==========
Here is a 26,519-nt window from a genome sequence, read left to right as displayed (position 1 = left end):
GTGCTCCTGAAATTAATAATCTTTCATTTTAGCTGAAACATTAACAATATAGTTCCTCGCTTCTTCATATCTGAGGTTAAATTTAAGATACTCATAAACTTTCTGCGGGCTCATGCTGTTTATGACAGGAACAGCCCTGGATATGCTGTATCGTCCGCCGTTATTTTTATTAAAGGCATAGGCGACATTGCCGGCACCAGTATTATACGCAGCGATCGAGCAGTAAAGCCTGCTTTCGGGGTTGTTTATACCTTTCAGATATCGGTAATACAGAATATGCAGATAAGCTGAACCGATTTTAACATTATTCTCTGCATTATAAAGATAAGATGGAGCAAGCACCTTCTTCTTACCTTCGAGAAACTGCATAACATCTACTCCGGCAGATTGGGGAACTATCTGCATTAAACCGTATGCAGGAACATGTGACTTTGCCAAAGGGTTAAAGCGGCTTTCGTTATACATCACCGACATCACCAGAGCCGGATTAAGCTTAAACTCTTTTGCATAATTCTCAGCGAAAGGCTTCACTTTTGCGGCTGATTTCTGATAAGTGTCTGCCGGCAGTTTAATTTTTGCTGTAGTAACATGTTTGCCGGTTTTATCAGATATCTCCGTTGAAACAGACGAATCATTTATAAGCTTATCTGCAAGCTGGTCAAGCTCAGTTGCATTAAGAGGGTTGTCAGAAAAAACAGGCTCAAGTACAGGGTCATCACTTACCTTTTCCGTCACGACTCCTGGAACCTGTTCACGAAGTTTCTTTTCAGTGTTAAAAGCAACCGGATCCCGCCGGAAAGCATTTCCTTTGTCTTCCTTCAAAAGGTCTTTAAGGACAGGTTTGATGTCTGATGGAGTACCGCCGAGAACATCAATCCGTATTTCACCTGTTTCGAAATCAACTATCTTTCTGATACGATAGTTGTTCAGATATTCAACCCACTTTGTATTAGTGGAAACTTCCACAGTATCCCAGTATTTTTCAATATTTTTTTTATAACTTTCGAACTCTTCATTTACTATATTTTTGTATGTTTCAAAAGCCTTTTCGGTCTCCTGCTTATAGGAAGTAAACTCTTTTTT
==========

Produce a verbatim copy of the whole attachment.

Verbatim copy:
Here is a 26,519-nt window from a genome sequence, read left to right as displayed (position 1 = left end):
GTGCTCCTGAAATTAATAATCTTTCATTTTAGCTGAAACATTAACAATATAGTTCCTCGCTTCTTCATATCTGAGGTTAAATTTAAGATACTCATAAACTTTCTGCGGGCTCATGCTGTTTATGACAGGAACAGCCCTGGATATGCTGTATCGTCCGCCGTTATTTTTATTAAAGGCATAGGCGACATTGCCGGCACCAGTATTATACGCAGCGATCGAGCAGTAAAGCCTGCTTTCGGGGTTGTTTATACCTTTCAGATATCGGTAATACAGAATATGCAGATAAGCTGAACCGATTTTAACATTATTCTCTGCATTATAAAGATAAGATGGAGCAAGCACCTTCTTCTTACCTTCGAGAAACTGCATAACATCTACTCCGGCAGATTGGGGAACTATCTGCATTAAACCGTATGCAGGAACATGTGACTTTGCCAAAGGGTTAAAGCGGCTTTCGTTATACATCACCGACATCACCAGAGCCGGATTAAGCTTAAACTCTTTTGCATAATTCTCAGCGAAAGGCTTCACTTTTGCGGCTGATTTCTGATAAGTGTCTGCCGGCAGTTTAATTTTTGCTGTAGTAACATGTTTGCCGGTTTTATCAGATATCTCCGTTGAAACAGACGAATCATTTATAAGCTTATCTGCAAGCTGGTCAAGCTCAGTTGCATTAAGAGGGTTGTCAGAAAAAACAGGCTCAAGTACAGGGTCATCACTTACCTTTTCCGTCACGACTCCTGGAACCTGTTCACGAAGTTTCTTTTCAGTGTTAAAAGCAACCGGATCCCGCCGGAAAGCATTTCCTTTGTCTTCCTTCAAAAGGTCTTTAAGGACAGGTTTGATGTCTGATGGAGTACCGCCGAGAACATCAATCCGTATTTCACCTGTTTCGAAATCAACTATCTTTCTGATACGATAGTTGTTCAGATATTCAACCCACTTTGTATTAGTGGAAACTTCCACAGTATCCCAGTATTTTTCAATATTTTTTTTATAACTTTCGAACTCTTCATTTACTATATTTTTGTATGTTTCAAAAGCCTTTTCGGTCTCCTGCTTATAGGAAGTAAACTCTTTTTT